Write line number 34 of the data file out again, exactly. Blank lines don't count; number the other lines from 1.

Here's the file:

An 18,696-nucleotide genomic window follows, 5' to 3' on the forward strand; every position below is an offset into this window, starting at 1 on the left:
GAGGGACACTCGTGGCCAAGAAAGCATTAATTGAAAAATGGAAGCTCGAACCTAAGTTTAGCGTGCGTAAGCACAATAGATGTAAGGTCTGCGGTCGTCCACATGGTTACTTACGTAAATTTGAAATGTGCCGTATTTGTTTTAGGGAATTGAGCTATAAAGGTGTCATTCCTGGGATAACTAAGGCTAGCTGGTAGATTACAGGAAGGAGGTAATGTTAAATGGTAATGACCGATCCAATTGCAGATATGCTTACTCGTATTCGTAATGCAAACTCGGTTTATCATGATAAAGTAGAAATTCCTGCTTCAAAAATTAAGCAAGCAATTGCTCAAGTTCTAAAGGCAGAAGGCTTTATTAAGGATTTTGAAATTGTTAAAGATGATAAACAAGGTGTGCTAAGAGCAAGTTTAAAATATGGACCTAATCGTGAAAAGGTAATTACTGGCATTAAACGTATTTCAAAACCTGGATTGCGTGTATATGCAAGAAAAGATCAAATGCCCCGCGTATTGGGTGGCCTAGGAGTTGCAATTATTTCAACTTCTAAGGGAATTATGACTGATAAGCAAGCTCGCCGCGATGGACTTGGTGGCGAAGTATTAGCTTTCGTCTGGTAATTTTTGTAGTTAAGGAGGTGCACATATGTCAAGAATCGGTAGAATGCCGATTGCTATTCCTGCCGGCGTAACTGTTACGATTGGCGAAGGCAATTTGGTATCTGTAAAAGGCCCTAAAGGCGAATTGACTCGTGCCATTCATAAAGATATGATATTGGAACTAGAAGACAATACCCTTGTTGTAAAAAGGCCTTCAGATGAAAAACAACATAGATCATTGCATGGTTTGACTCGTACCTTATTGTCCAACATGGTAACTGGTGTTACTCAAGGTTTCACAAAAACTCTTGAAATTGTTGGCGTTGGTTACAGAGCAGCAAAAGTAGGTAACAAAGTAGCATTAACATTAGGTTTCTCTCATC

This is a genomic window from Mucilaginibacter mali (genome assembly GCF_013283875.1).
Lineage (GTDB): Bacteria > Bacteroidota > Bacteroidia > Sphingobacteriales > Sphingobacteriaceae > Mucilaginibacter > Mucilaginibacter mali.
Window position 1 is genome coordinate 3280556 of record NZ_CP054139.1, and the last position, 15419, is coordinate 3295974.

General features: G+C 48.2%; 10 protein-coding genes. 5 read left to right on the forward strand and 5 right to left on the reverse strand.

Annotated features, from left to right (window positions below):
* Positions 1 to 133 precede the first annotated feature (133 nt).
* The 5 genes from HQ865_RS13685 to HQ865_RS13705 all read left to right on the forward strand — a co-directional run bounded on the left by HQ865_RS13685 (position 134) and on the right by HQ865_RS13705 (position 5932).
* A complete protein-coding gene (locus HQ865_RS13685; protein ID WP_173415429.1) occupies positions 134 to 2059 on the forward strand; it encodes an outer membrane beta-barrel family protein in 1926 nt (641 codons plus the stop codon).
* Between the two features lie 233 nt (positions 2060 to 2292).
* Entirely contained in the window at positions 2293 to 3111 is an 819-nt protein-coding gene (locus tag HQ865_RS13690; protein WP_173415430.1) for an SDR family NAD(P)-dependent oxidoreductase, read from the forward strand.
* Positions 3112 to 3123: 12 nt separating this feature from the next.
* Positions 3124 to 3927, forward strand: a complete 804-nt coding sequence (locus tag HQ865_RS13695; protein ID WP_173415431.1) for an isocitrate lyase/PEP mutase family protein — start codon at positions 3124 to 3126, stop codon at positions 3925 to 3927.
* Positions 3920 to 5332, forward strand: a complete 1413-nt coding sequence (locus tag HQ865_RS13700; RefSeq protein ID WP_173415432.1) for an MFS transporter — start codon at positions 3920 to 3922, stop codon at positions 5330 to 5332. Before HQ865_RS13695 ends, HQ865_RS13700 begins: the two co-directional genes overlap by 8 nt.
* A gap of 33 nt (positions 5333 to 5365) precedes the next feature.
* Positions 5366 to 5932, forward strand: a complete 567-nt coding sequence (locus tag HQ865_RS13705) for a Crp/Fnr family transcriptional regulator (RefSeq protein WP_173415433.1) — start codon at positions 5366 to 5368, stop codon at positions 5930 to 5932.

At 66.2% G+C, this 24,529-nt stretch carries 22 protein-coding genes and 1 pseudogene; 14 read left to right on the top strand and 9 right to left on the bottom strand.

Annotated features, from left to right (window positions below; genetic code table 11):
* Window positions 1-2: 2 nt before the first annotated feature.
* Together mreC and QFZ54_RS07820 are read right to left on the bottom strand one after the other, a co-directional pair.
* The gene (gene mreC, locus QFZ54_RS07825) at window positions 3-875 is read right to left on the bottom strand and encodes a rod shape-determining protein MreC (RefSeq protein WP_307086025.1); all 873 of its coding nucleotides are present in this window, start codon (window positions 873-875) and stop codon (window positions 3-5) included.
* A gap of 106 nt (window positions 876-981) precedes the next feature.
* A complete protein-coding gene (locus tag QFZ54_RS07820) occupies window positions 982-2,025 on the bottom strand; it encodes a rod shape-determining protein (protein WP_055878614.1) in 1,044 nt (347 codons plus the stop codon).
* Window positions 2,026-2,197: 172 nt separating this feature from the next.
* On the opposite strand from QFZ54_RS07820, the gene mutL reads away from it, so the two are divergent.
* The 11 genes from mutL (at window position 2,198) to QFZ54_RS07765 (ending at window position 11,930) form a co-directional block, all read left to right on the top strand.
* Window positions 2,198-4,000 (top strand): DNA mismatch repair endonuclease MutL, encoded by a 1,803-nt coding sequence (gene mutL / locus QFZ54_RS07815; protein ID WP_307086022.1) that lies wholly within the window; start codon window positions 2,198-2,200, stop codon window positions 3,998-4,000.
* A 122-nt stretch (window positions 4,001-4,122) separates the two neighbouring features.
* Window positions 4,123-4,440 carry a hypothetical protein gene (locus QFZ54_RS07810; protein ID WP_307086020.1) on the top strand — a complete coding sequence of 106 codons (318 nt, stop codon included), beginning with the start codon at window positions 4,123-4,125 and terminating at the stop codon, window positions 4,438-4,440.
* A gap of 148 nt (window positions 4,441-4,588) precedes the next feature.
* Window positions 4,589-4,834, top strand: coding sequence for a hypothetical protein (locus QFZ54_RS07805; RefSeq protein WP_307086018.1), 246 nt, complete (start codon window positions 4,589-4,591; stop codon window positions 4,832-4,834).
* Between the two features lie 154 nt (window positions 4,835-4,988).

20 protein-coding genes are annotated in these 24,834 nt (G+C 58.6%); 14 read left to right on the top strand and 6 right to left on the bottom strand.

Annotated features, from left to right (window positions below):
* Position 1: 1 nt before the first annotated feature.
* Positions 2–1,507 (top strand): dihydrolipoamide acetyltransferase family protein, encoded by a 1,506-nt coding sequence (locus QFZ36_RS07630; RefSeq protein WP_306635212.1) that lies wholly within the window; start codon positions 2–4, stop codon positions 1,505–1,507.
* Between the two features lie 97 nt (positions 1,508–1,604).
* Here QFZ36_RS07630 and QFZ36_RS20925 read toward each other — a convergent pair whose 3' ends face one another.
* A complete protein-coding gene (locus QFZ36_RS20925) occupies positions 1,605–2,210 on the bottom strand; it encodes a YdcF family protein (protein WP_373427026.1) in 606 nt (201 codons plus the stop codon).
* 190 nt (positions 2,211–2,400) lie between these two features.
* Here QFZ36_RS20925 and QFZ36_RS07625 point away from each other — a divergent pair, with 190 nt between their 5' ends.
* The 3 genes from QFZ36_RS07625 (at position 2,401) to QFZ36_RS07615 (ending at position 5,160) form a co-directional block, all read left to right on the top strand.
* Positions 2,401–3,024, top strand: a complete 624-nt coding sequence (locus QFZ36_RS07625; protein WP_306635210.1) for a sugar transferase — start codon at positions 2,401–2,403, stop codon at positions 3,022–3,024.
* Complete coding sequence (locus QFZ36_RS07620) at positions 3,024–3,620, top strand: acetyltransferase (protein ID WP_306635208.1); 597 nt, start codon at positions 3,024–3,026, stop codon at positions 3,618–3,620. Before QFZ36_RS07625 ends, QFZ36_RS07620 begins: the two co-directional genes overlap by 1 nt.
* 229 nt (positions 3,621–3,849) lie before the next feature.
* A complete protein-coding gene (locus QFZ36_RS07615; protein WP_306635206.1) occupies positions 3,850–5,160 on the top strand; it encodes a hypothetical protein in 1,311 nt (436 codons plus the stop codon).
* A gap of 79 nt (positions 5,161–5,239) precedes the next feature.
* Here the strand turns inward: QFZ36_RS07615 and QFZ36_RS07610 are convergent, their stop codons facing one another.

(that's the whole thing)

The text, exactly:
20 protein-coding genes are annotated in these 24,834 nt (G+C 58.6%); 14 read left to right on the top strand and 6 right to left on the bottom strand.